It's common to use a credit card in an emergency, but there are good reasons to consider other options. When you don't have cash and can't borrow from family and friends, using a credit card may seem like the logical choice – and sometimes it is. But there’s a price to using plastic. Here are seven reasons why you shouldn’t immediately pull out your credit card in an emergency.
Being disciplined and saving an emergency fund is one of the best ways to prepare for an emergency. However, some people fail to save money, and prefer to rely on credit cards when they’re in a jam. However, using a credit card in an emergency is not always the best solution. Change your mindset and realize that credit does not substitute for a rainy day fun. Start depositing a percentage of your check each week and you'll be better prepared to handle an emergency.
If you already have credit card debt and other debts, using your credit card during an emergency adds to your balance. Understandably, you do what you have to in tough times but rather than immediately pull out your card, brainstorm other solutions. There might be a way to handle your crisis without relying on credit.
If you have a credit card with a 0% interest rate, using this card for an emergency isn't a bad thing, especially if you’re committed to paying off the balance in the next few months. But if you carry a balance on a card with a 13% or 14% interest rate or higher, and if you can't pay off this balance, one emergency could end up costing a lot more in the long run.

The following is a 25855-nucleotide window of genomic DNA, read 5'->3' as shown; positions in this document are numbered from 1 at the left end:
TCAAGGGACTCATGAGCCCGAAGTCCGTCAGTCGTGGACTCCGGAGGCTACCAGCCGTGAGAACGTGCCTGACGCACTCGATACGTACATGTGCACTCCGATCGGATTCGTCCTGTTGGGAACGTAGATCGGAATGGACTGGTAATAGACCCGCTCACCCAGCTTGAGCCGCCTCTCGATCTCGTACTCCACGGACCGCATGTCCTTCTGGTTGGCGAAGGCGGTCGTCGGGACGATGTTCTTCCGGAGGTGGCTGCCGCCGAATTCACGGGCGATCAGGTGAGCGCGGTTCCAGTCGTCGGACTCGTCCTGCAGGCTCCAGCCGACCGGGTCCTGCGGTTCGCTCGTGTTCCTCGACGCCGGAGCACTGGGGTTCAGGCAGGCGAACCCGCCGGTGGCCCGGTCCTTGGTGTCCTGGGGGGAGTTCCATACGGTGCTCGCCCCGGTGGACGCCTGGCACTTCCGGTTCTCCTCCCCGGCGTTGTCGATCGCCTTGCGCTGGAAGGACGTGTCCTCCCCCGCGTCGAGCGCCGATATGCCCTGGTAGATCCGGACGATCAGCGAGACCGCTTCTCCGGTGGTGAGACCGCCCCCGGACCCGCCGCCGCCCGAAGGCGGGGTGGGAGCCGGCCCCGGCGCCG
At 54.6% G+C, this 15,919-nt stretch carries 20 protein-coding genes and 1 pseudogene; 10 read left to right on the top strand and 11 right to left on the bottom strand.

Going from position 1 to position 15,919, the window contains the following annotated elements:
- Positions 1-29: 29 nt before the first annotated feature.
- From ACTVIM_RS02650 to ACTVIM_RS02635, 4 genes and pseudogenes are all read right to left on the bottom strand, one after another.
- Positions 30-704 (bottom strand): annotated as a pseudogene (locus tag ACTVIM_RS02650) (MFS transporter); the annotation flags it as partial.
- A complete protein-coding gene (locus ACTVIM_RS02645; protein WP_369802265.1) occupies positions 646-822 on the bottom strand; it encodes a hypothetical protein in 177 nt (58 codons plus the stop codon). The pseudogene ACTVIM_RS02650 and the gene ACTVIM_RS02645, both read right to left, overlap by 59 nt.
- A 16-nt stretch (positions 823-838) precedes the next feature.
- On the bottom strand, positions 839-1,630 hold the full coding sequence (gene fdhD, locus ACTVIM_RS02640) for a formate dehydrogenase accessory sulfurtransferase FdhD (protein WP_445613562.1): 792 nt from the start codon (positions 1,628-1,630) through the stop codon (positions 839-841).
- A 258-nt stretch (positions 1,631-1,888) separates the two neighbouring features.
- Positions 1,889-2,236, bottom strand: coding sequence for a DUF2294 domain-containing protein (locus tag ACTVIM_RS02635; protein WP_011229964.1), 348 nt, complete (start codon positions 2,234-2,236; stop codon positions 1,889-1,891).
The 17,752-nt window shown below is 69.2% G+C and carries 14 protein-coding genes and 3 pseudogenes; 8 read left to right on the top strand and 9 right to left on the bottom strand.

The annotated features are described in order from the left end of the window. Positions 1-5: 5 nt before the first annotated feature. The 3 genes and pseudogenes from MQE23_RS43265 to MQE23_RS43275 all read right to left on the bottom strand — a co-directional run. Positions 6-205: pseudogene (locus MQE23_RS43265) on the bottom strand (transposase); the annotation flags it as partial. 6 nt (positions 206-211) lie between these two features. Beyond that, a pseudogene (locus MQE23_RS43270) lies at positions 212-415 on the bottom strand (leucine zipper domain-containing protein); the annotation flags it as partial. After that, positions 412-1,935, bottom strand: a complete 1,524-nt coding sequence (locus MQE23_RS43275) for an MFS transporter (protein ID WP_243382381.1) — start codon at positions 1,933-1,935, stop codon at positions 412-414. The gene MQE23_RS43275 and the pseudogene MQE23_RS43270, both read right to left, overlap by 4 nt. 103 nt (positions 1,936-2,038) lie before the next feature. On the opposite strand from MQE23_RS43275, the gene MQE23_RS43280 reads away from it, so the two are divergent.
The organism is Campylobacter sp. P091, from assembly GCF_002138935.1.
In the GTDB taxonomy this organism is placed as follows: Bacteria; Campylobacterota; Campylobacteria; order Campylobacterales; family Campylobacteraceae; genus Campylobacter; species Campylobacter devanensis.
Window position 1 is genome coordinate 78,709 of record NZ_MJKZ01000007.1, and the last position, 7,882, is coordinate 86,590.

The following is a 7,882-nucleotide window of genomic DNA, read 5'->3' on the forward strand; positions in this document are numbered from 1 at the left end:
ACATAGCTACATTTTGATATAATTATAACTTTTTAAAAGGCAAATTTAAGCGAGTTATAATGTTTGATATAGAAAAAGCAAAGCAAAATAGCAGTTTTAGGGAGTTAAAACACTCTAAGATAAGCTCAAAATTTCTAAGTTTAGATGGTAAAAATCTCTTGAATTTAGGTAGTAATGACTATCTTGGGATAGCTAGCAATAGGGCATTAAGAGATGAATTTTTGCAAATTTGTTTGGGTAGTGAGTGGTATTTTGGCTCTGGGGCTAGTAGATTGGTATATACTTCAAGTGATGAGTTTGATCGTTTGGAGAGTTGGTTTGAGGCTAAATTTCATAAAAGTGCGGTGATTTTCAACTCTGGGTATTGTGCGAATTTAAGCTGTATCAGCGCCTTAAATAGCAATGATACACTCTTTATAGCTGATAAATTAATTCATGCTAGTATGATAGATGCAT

Using a credit card for one emergency might not ruin your finances. But if you face a stream of unexpected occurrences, and you use a credit card for multiple emergencies, you can easily accumulate a ton of debt which puts a tremendous strain on your finances. Don’t underestimate the importance of saving your cash and preparing for a downturn.
When your credit card is the fallback plan, you're less likely to look for other solutions to your financial problems. Going forward, pretend that your credit card doesn't exist. Besides, what would you do if you didn't have plastic in your wallet? In this situation, you would have no other choice but to think of alternative solutions. For example, some people ask their employers for an advance, and others sell personal items.
When you use credit for big emergencies, there’s always the possibility that you won’t have the resources to “ever” pay down your cards. And unfortunately, this can add to your stress. Not only financially, but also emotionally. And the more you stress about money, the worse you’ll feel. Some people deal with money-related insomnia, and sometimes, money fears completely take over.
If you use your credit card for an emergency and get deep into debt, the fact that you owe your creditors can slow down your savings goals. All of your disposable cash may go toward your credit cards, and this can hinder your ability to save for the future.
Financial experts stress the importance of building a rainy day fund. But understandably, this is much easier to say than do. You might not be able to build a large cash cushion in a short amount of time, but something is better than nothing. What are other reasons to avoid using credit during an emergency?
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